Well, as I think about January – I drove a car three times, twice to Love Field (once for work, once to pick Candy up) and once to Home Depot (to buy something too big for my bicycle). That’s a total of what? Maybe fifty miles? Everywhere else I went I either cycled, took DART (one other goal of mine for this year was to utilize the bus system – which I have been doing), or rode with someone else driving. I never drove myself to work (not always by choice). So I rode my bike two hundred miles and drove fifty. I didn’t think that was possible, and it probably won’t be for the rest of the year… but there it is.

My bike commute – the bike riding itself – is getting really easy. I told someone that, unless the weather is horrible, usually my bike ride to/from work is the best part of my day. They said, “How many people can say that their commute is the best part of their day.” I nodded, although I thought to myself that a big part of that is how unpleasant the rest of my day is. Unfortunately, changing clothes and such at work is the worst part of my day. My employer blathers on a lot about work/life balance – but it is all bullshit. They make it as difficult as they can to commute without a car.

Also, I have to be careful – when you don’t drive very much and live in a car-obsessed city like Dallas – on a tiny bicycle dodging giant killer hunks of steel that spew toxic fumes in your face even if they miss you or standing by the road waiting for a bus as the traffic roars by inches away –  you begin to hate cars. You begin to hate the people that drive them, especially people that drive fast/aggressively, yak on their phones, and honk their horns. It’s a good opportunity to practice mindfulness and forgiveness.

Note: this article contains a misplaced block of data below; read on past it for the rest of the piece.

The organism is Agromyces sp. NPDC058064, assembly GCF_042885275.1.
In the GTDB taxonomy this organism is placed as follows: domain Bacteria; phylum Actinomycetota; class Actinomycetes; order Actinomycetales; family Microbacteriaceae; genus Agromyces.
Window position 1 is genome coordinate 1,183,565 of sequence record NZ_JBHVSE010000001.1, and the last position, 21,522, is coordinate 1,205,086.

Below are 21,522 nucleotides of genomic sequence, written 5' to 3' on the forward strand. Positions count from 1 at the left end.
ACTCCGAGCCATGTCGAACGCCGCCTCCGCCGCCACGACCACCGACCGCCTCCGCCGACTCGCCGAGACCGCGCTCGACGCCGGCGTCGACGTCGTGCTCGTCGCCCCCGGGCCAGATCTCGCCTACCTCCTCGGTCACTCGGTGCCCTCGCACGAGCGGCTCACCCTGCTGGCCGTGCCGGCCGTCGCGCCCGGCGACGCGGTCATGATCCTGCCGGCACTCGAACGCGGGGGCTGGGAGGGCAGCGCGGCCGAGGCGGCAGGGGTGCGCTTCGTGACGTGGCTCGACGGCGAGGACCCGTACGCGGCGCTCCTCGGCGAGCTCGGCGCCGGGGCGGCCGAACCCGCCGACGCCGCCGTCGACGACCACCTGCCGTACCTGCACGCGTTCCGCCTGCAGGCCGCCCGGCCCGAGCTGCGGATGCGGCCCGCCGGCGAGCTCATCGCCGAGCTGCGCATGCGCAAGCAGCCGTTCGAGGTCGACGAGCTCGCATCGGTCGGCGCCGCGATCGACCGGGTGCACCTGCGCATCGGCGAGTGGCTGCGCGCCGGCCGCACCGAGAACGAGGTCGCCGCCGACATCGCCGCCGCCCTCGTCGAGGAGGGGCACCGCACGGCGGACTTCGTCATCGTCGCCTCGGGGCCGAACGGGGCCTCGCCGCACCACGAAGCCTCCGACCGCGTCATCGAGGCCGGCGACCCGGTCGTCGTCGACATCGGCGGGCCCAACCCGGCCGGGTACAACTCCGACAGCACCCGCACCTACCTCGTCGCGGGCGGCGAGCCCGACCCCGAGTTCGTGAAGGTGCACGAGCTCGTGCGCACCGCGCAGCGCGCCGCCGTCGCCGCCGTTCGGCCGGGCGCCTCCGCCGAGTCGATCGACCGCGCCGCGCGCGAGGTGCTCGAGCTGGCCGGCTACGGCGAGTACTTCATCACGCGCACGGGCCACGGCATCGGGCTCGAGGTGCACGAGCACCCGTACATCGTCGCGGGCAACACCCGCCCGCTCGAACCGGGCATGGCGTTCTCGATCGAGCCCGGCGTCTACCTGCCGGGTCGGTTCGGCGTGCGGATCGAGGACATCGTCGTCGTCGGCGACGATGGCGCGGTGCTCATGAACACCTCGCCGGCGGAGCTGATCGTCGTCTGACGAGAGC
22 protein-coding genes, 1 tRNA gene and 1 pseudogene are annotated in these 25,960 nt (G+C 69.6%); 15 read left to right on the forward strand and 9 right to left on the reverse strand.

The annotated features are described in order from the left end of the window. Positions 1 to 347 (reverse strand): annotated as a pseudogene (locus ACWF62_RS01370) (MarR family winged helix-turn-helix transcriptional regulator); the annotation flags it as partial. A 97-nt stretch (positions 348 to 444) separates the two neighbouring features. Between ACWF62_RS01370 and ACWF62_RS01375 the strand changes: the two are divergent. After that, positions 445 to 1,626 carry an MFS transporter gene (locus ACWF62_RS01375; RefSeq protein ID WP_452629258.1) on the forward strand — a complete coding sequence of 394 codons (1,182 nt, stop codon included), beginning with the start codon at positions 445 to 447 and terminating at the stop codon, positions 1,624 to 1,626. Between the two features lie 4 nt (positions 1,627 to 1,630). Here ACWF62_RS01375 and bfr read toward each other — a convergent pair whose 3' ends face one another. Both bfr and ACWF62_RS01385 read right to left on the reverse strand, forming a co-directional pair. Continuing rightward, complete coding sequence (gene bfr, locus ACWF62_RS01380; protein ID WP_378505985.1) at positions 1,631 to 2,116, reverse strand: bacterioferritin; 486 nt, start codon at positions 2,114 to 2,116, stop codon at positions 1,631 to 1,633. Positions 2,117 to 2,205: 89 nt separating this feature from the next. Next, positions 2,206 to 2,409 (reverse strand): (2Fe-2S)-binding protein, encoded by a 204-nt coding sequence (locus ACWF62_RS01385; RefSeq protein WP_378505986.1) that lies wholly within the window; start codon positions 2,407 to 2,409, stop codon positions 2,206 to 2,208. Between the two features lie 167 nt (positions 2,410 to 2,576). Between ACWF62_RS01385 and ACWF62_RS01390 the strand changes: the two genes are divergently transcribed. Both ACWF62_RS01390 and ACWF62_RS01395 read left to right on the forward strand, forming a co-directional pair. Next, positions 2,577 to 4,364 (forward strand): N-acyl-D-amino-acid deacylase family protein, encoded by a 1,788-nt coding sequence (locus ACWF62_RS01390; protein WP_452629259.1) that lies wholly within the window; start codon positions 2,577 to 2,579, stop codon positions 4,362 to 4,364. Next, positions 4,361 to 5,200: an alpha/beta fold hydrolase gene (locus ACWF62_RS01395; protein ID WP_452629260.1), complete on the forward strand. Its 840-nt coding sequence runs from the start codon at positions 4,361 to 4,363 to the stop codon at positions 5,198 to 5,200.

So, sorry to bore you with my stupid little story – one month down, eleven to go.

Better finish this off and go for a bike ride – get my ten miles in. Don’t want to start February off behind.

Upping My Bicycle Commuting Game – Part 5, Gonex Garment Folder

“There are moments, Jeeves, when one asks oneself, ‘Do trousers matter?'”
“The mood will pass, sir.”
P.G. Wodehouse, The Code of the Woosters

My 30 year old touring bike in The Cedars, Dallas, Texas

 

It didn’t take long and now the actual bicycling part of my bicycle commute is the easiest part. As a matter of fact, on most days the bike ride to and from work is the high point of my day. The low part is having to change clothes at my work. We don’t have showers or a locker room (Some runners and I have been lobbying for lockers and showers – work/life balance and all – and everybody agrees it would be a great idea but the budget keeps getting cut at the last minute) and I have to change in the handicap stall. No fun at all. The ride is five miles each way which is too far to ride in my work clothes (sweat, rain, grease, heat, cold…) so I have to carry my clothes and change each way.

I’ve tried taking a week’s worth of clothes in on the weekend and that didn’t work. It takes up too much room and I still have to change – plus there’s a lot of unnecessary walking around (bike area to clothes storage area to desk to bathroom to clothes storage… back and forth).